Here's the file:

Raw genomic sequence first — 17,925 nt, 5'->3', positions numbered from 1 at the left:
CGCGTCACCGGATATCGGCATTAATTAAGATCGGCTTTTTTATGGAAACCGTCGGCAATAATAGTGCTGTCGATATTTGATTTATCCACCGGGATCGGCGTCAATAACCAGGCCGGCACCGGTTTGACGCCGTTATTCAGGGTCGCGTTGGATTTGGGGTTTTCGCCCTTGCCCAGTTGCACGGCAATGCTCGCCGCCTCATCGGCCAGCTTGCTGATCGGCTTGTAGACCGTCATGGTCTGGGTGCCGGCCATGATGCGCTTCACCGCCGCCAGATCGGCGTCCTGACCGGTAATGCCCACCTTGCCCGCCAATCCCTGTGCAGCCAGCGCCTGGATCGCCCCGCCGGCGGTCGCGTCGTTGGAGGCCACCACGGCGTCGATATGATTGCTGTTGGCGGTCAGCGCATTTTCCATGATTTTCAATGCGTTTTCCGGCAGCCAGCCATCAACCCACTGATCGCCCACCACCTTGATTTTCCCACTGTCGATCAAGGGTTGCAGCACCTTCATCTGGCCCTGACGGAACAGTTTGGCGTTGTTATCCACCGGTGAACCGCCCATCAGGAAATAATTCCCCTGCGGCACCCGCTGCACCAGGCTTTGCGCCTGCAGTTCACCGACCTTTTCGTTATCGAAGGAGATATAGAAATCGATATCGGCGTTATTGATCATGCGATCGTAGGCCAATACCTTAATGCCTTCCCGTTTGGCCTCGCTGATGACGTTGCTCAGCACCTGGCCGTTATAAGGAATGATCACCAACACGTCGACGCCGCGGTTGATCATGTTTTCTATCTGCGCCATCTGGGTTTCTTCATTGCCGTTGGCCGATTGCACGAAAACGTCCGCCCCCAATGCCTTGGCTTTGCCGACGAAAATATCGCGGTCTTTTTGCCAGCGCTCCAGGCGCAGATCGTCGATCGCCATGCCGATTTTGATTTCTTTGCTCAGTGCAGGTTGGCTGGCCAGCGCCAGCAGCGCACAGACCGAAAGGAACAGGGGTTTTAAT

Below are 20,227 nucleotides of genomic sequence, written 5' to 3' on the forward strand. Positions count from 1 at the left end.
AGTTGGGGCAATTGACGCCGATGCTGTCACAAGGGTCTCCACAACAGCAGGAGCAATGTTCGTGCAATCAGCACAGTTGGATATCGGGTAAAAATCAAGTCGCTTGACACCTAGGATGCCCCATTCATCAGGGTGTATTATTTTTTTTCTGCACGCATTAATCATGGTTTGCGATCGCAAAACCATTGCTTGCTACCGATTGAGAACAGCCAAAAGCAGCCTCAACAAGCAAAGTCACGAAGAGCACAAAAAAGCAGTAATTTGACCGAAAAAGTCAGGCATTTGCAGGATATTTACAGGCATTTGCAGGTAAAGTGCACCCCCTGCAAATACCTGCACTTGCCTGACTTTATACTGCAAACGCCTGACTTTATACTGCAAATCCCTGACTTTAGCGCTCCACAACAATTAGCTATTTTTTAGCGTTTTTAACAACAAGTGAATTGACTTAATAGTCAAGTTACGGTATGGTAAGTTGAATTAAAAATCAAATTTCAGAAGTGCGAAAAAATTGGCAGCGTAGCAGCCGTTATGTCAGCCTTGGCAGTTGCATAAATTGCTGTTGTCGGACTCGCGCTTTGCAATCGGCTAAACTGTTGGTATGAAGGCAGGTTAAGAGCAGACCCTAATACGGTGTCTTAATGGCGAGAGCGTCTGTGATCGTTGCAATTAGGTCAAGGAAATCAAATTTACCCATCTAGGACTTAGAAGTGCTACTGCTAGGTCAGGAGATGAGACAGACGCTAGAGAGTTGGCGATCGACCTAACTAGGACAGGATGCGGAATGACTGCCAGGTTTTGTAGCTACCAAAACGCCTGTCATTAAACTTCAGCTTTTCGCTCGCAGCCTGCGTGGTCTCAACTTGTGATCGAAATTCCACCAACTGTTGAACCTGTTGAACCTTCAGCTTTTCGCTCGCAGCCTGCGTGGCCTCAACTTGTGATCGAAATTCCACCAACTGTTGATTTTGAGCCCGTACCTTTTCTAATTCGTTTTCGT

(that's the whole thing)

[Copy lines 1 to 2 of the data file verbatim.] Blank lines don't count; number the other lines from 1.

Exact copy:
Raw genomic sequence first — 17,925 nt, 5'->3', positions numbered from 1 at the left:
CGCGTCACCGGATATCGGCATTAATTAAGATCGGCTTTTTTATGGAAACCGTCGGCAATAATAGTGCTGTCGATATTTGATTTATCCACCGGGATCGGCGTCAATAACCAGGCCGGCACCGGTTTGACGCCGTTATTCAGGGTCGCGTTGGATTTGGGGTTTTCGCCCTTGCCCAGTTGCACGGCAATGCTCGCCGCCTCATCGGCCAGCTTGCTGATCGGCTTGTAGACCGTCATGGTCTGGGTGCCGGCCATGATGCGCTTCACCGCCGCCAGATCGGCGTCCTGACCGGTAATGCCCACCTTGCCCGCCAATCCCTGTGCAGCCAGCGCCTGGATCGCCCCGCCGGCGGTCGCGTCGTTGGAGGCCACCACGGCGTCGATATGATTGCTGTTGGCGGTCAGCGCATTTTCCATGATTTTCAATGCGTTTTCCGGCAGCCAGCCATCAACCCACTGATCGCCCACCACCTTGATTTTCCCACTGTCGATCAAGGGTTGCAGCACCTTCATCTGGCCCTGACGGAACAGTTTGGCGTTGTTATCCACCGGTGAACCGCCCATCAGGAAATAATTCCCCTGCGGCACCCGCTGCACCAGGCTTTGCGCCTGCAGTTCACCGACCTTTTCGTTATCGAAGGAGATATAGAAATCGATATCGGCGTTATTGATCATGCGATCGTAGGCCAATACCTTAATGCCTTCCCGTTTGGCCTCGCTGATGACGTTGCTCAGCACCTGGCCGTTATAAGGAATGATCACCAACACGTCGACGCCGCGGTTGATCATGTTTTCTATCTGCGCCATCTGGGTTTCTTCATTGCCGTTGGCCGATTGCACGAAAACGTCCGCCCCCAATGCCTTGGCTTTGCCGACGAAAATATCGCGGTCTTTTTGCCAGCGCTCCAGGCGCAGATCGTCGATCGCCATGCCGATTTTGATTTCTTTGCTCAGTGCAGGTTGGCTGGCCAGCGCCAGCAGCGCACAGACCGAAAGGAACAGGGGTTTTAAT